Crème Brulee Custard tarts with Lavender and Chai syrup
6 4-inch tarts
1 ½ cup flour
½ tsp vanilla
1/3 cup icing sugar
¾ cup + 2Tbsp butter
½ tsp salt
2 cups whole milk
1 tsp lavender buds
½ cup white sugar
¼ cup + 2 Tbsp Lavender and Chai Maple Syrup
3 Tbsp cornstarch
6 egg yolks
½ Tbsp vanilla bean paste
3 Tbsp unsalted butter, cubed
- To make the custard, start by heating up the whole milk and lavender buds to just a simmer in a medium sized pot. While the milk is heating up whisk together the white sugar, Lavender and Chai Maple Syrup, egg yolks, salt, vanilla, and cornstarch in a mixing bowl. Once milk is heated up, take a ½ cup measuring cup and fill it with some of the hot milk. Slowly pour the hot milk into the egg
mixture whisking constantly. This tempers your eggs, so they do not scramble when you add the rest of the hot milk mixture. Pour the rest of the milk into the eggs and whisk together. Strain the mixture through a fine mesh strainer back into the pot. Place pot back on heat and cook until thickened, stirring constantly. You will know your custard is cooked when one big
bubble pops in the middle of your pan. Make sure you are scraping the bottom of the pan with a spatula while cooking to make sure you do not get any lumps.
- Remove pan from heat. Add in butter one cube at a time, stirring to melt completely.
- You can strain the mixture again through a mesh strainer if desired, but it is not necessary. Pour your custard into a bowl and cover with plastic wrap. You want the plastic wrap to touch the top of the custard, to prevent a ‘skin’ of custard on the top. This custard can be made a day or two in advance as it does have to cool completely before adding it to your tart shells.
- If you want to cool down the custard fast, fill a larger bowl with ice and set your bowl with the custard in it on top of the ice. Stir every few minutes to cool evenly. You may have to replace the ice.
- To make the crust for the tarts: In the bowl of a stand mixer, mix the butter and icing sugar until smooth, and stir in the vanilla. Add in flour and salt and stir until a dough forms. It may take a few minutes for it to all come together. You can also remove the bowl from the machine and mix it by hand If you find the dough too dry. The heat from your hand will help bring it together.
- Divide dough between 6 4-inch round tart pans. Press the dough into the edges of the pan with your fingers. You can use a ramekin or small glass cup to help get into the corners and smooth out the bottom. Poke holes in the bottom of the dough with a fork and chill the tart shells for 10 minutes in the fridge.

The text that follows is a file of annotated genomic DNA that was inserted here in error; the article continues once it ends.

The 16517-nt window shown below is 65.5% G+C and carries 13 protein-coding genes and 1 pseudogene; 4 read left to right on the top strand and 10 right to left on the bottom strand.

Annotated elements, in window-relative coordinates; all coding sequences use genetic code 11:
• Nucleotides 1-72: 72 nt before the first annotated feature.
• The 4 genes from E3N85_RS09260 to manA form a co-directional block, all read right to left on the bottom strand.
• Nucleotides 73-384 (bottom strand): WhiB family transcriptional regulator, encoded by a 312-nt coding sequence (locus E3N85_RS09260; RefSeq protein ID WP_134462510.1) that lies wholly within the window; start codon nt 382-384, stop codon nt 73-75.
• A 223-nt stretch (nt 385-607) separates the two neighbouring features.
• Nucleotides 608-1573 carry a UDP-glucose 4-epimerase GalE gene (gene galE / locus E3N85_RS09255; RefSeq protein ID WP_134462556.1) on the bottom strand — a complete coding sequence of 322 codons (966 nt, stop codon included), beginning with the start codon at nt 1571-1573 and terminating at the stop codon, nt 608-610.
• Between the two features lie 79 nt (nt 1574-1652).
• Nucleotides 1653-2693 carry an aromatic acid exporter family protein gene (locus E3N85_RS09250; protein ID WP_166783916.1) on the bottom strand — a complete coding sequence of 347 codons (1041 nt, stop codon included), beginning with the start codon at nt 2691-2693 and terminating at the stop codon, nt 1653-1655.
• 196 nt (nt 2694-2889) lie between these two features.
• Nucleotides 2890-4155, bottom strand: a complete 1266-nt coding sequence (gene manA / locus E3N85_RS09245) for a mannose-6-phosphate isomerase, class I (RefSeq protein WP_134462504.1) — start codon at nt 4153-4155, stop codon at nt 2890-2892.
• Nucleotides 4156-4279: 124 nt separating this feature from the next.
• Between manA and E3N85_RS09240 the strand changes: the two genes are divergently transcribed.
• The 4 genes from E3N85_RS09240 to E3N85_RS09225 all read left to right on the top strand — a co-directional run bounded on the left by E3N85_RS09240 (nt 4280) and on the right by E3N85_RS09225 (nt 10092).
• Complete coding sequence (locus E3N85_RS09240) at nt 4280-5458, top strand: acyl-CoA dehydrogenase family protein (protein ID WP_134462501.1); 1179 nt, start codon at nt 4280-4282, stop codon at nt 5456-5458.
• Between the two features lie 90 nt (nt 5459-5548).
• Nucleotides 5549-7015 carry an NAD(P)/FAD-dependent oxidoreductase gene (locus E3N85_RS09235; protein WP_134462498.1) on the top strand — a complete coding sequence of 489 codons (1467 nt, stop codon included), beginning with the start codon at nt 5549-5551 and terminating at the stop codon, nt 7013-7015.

- Preheat oven to 375°.
- Bake the tart shells for 10-15 minutes, or until starting to brown on the edges. The dough will puff up a little bit while baking, so just poke the bottom of the dough to release the steam, and the bubble will go down. Do not over bake your tarts, as they will dry out and crumble when you try to remove the pan from the cooked tart shell. Remove the tart from the pans once they are almost completely cool. Be gentle doing this, so you do not crack the tart shell.
- Cool the tart shells completely before filling.
- Divide the cooled custard between the tart shells and smooth the tops. Place back in fridge, covered, until ready to serve.
- Once ready to serve, sprinkle a layer of sugar on the top of the custard. Using a kitchen torch, heat the sugar on the custard until it becomes golden brown. You can also stick the tarts under the broiler in your oven if you do not have a kitchen torch, just watch them carefully so they do not burn. Let the tarts cook for a few minutes so the caramelized sugar hardens on top. Enjoy!
- Tarts that are fully assembled (minus the caramelized sugar) will last 1-2 days in the fridge. If you want to make these in advance, you can keep the custard in the fridge for up to 3 days, and the cooked tart shells in a sealed container for 3 days as well. Assemble just before serving.